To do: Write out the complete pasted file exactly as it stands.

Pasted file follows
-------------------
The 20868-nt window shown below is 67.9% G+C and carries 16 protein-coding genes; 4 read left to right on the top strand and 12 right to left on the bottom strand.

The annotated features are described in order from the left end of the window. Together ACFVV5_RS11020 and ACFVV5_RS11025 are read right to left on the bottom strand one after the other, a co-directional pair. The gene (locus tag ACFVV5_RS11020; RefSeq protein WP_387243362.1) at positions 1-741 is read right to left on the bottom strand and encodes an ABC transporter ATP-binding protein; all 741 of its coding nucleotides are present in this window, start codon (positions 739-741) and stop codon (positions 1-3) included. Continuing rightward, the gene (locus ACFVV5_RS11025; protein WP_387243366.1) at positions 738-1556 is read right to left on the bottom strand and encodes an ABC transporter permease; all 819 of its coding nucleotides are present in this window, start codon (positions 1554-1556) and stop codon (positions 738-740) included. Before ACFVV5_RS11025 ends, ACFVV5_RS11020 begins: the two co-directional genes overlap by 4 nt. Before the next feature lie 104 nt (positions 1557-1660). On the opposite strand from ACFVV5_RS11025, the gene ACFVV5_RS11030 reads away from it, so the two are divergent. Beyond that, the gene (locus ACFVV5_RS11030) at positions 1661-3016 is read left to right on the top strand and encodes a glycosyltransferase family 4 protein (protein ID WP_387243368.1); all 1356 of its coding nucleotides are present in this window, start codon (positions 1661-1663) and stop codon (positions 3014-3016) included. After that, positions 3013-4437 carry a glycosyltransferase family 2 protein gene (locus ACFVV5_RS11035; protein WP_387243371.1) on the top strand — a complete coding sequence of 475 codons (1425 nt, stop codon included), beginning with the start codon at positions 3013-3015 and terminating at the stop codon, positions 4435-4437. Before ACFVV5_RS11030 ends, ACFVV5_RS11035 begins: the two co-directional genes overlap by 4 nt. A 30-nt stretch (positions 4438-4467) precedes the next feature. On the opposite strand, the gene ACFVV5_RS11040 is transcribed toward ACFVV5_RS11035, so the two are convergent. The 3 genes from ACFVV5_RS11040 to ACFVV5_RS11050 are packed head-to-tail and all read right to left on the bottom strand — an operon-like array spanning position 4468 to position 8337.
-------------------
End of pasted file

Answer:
The 20868-nt window shown below is 67.9% G+C and carries 16 protein-coding genes; 4 read left to right on the top strand and 12 right to left on the bottom strand.

The annotated features are described in order from the left end of the window. Together ACFVV5_RS11020 and ACFVV5_RS11025 are read right to left on the bottom strand one after the other, a co-directional pair. The gene (locus tag ACFVV5_RS11020; RefSeq protein WP_387243362.1) at positions 1-741 is read right to left on the bottom strand and encodes an ABC transporter ATP-binding protein; all 741 of its coding nucleotides are present in this window, start codon (positions 739-741) and stop codon (positions 1-3) included. Continuing rightward, the gene (locus ACFVV5_RS11025; protein WP_387243366.1) at positions 738-1556 is read right to left on the bottom strand and encodes an ABC transporter permease; all 819 of its coding nucleotides are present in this window, start codon (positions 1554-1556) and stop codon (positions 738-740) included. Before ACFVV5_RS11025 ends, ACFVV5_RS11020 begins: the two co-directional genes overlap by 4 nt. Before the next feature lie 104 nt (positions 1557-1660). On the opposite strand from ACFVV5_RS11025, the gene ACFVV5_RS11030 reads away from it, so the two are divergent. Beyond that, the gene (locus ACFVV5_RS11030) at positions 1661-3016 is read left to right on the top strand and encodes a glycosyltransferase family 4 protein (protein ID WP_387243368.1); all 1356 of its coding nucleotides are present in this window, start codon (positions 1661-1663) and stop codon (positions 3014-3016) included. After that, positions 3013-4437 carry a glycosyltransferase family 2 protein gene (locus ACFVV5_RS11035; protein WP_387243371.1) on the top strand — a complete coding sequence of 475 codons (1425 nt, stop codon included), beginning with the start codon at positions 3013-3015 and terminating at the stop codon, positions 4435-4437. Before ACFVV5_RS11030 ends, ACFVV5_RS11035 begins: the two co-directional genes overlap by 4 nt. A 30-nt stretch (positions 4438-4467) precedes the next feature. On the opposite strand, the gene ACFVV5_RS11040 is transcribed toward ACFVV5_RS11035, so the two are convergent. The 3 genes from ACFVV5_RS11040 to ACFVV5_RS11050 are packed head-to-tail and all read right to left on the bottom strand — an operon-like array spanning position 4468 to position 8337.